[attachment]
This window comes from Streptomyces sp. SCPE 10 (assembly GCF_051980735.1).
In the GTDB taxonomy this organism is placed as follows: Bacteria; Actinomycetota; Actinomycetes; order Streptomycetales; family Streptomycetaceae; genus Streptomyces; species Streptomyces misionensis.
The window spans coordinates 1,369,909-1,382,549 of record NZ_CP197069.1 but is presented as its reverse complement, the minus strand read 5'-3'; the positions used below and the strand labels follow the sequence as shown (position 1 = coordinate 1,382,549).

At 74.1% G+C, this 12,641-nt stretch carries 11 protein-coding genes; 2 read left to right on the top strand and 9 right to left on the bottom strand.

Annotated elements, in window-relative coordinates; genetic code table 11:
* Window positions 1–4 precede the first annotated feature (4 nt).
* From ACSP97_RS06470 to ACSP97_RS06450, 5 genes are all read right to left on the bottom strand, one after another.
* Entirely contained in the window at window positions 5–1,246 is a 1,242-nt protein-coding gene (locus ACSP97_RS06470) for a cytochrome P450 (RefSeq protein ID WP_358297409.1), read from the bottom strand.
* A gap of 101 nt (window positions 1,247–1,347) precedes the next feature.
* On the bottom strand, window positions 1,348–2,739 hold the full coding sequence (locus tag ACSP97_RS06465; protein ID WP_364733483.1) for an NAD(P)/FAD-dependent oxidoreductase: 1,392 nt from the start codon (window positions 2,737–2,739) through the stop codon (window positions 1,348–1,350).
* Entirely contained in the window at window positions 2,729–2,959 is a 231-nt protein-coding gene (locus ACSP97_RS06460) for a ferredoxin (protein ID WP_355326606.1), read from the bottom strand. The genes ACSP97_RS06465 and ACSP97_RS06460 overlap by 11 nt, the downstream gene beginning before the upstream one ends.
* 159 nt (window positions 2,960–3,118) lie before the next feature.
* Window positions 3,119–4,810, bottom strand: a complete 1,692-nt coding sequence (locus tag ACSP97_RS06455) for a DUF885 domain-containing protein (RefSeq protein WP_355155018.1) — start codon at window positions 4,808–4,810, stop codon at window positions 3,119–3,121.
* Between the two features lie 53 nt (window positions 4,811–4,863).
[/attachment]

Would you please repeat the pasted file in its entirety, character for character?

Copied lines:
This window comes from Streptomyces sp. SCPE 10 (assembly GCF_051980735.1).
In the GTDB taxonomy this organism is placed as follows: Bacteria; Actinomycetota; Actinomycetes; order Streptomycetales; family Streptomycetaceae; genus Streptomyces; species Streptomyces misionensis.
The window spans coordinates 1,369,909-1,382,549 of record NZ_CP197069.1 but is presented as its reverse complement, the minus strand read 5'-3'; the positions used below and the strand labels follow the sequence as shown (position 1 = coordinate 1,382,549).

At 74.1% G+C, this 12,641-nt stretch carries 11 protein-coding genes; 2 read left to right on the top strand and 9 right to left on the bottom strand.

Annotated elements, in window-relative coordinates; genetic code table 11:
* Window positions 1–4 precede the first annotated feature (4 nt).
* From ACSP97_RS06470 to ACSP97_RS06450, 5 genes are all read right to left on the bottom strand, one after another.
* Entirely contained in the window at window positions 5–1,246 is a 1,242-nt protein-coding gene (locus ACSP97_RS06470) for a cytochrome P450 (RefSeq protein ID WP_358297409.1), read from the bottom strand.
* A gap of 101 nt (window positions 1,247–1,347) precedes the next feature.
* On the bottom strand, window positions 1,348–2,739 hold the full coding sequence (locus tag ACSP97_RS06465; protein ID WP_364733483.1) for an NAD(P)/FAD-dependent oxidoreductase: 1,392 nt from the start codon (window positions 2,737–2,739) through the stop codon (window positions 1,348–1,350).
* Entirely contained in the window at window positions 2,729–2,959 is a 231-nt protein-coding gene (locus ACSP97_RS06460) for a ferredoxin (protein ID WP_355326606.1), read from the bottom strand. The genes ACSP97_RS06465 and ACSP97_RS06460 overlap by 11 nt, the downstream gene beginning before the upstream one ends.
* 159 nt (window positions 2,960–3,118) lie before the next feature.
* Window positions 3,119–4,810, bottom strand: a complete 1,692-nt coding sequence (locus tag ACSP97_RS06455) for a DUF885 domain-containing protein (RefSeq protein WP_355155018.1) — start codon at window positions 4,808–4,810, stop codon at window positions 3,119–3,121.
* Between the two features lie 53 nt (window positions 4,811–4,863).